Health Insurance Could Become More Affordable Thanks to Biden Plan

by Maurie Backman | Updated July 25, 2021 - First published on May 8, 2021

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A doctor standing in front of a sunny window in her office and speaking with her male patient sitting in a chair.

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Health coverage is notoriously expensive, but going forward, that could change.

In mid-March, the $1.9 trillion American Rescue Plan was signed into law. While its most notable provision was the round of $1,400 stimulus checks that have since landed in millions of bank accounts, it also made health insurance a lot more affordable to the public.

Per that plan, health insurance subsidies were expanded to make coverage more manageable for a larger number of Americans. Specifically, subsidies were increased so enrollees wouldn't pay more than 8.5% of their income toward insurance, and many low-income participants would pay nothing. Also, those earning more than 400% of the federal poverty level -- about $51,000 for individuals and $104,800 for a family of four -- became eligible for health insurance subsidies for the first time under the American Rescue Plan.

These health insurance provisions were initially slated to last for two years. But now, President Joe Biden is seeking to make those expanded subsidies available permanently.

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Providing relief for families

President Biden is committed to helping families recover from the blow the coronavirus pandemic has dealt them. To this end, he recently introduced a $1.8 trillion proposal called the American Families Plan. One of its goals is to permanently increase health insurance subsidies so more people can afford coverage, and so that fewer people go without it.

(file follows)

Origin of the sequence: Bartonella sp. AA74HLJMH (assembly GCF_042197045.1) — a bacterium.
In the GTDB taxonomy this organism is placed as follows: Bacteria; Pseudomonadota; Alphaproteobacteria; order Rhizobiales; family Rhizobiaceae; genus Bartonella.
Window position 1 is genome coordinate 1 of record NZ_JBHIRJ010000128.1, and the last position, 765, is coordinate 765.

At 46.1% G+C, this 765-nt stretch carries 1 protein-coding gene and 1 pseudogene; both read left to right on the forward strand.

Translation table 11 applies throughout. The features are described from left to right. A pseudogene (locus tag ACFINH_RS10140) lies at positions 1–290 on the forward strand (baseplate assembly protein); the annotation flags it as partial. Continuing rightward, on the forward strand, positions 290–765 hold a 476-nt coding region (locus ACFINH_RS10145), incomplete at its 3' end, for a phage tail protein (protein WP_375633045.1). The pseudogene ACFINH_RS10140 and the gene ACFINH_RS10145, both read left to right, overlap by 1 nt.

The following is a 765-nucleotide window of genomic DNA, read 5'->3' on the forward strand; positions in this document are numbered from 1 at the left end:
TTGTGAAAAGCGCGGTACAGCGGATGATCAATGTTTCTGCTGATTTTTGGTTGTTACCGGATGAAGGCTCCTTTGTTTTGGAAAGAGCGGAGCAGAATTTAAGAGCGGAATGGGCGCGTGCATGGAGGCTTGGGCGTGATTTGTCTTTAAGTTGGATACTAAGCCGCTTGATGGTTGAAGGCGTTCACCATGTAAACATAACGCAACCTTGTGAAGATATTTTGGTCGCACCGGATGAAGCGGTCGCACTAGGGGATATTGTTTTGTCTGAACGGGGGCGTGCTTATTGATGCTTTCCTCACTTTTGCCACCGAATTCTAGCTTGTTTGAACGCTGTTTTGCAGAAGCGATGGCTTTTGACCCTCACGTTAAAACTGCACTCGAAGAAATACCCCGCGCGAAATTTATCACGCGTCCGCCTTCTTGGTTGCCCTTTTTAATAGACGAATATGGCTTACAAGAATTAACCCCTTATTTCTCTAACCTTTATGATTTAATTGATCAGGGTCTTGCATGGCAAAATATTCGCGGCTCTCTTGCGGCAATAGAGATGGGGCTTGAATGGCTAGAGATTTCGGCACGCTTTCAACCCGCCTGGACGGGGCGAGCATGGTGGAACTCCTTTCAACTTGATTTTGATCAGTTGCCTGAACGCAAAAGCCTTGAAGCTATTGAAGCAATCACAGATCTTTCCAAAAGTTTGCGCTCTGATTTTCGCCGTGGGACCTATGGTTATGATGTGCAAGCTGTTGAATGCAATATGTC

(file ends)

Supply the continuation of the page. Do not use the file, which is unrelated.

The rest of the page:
The new subsidies should result in substantially lower premiums for 15 million people who don't have health insurance. They should also knock payments down for the 14 million people already enrolled in an Affordable Care Act (ACA) plan, according to the Kaiser Family Foundation.

Right now, there's also a special enrollment window for those without insurance to sign up for an ACA plan. Those who need coverage can snag it through August 15 by visiting healthcare.gov.

Meanwhile, the Kaiser Family Foundation has a calculator to help those in need of health insurance figure out if they qualify for a subsidy now that the rules have changed and the income limits have risen. The tool uses an enrollee's state of residence, household size, and other factors to calculate an approximate subsidy and an insurance plan cost estimate.

In addition to making expanded health insurance subsidies permanent, the American Families Plan also seeks to subsidize childcare so working parents don't lose as much of their income to it. Plus, the plan calls for free universal preschool, no-cost community college, additional grant money for four-year colleges, and enhanced paid family medical leave.

Together, the American Rescue Plan and the American Families Plan have the potential to help the country dig out from the pandemic and recover more quickly. And if health insurance becomes more affordable on a long-term basis, it could also help a large number of people avoid debt due to medical bills, which have historically driven many individuals into bankruptcy.

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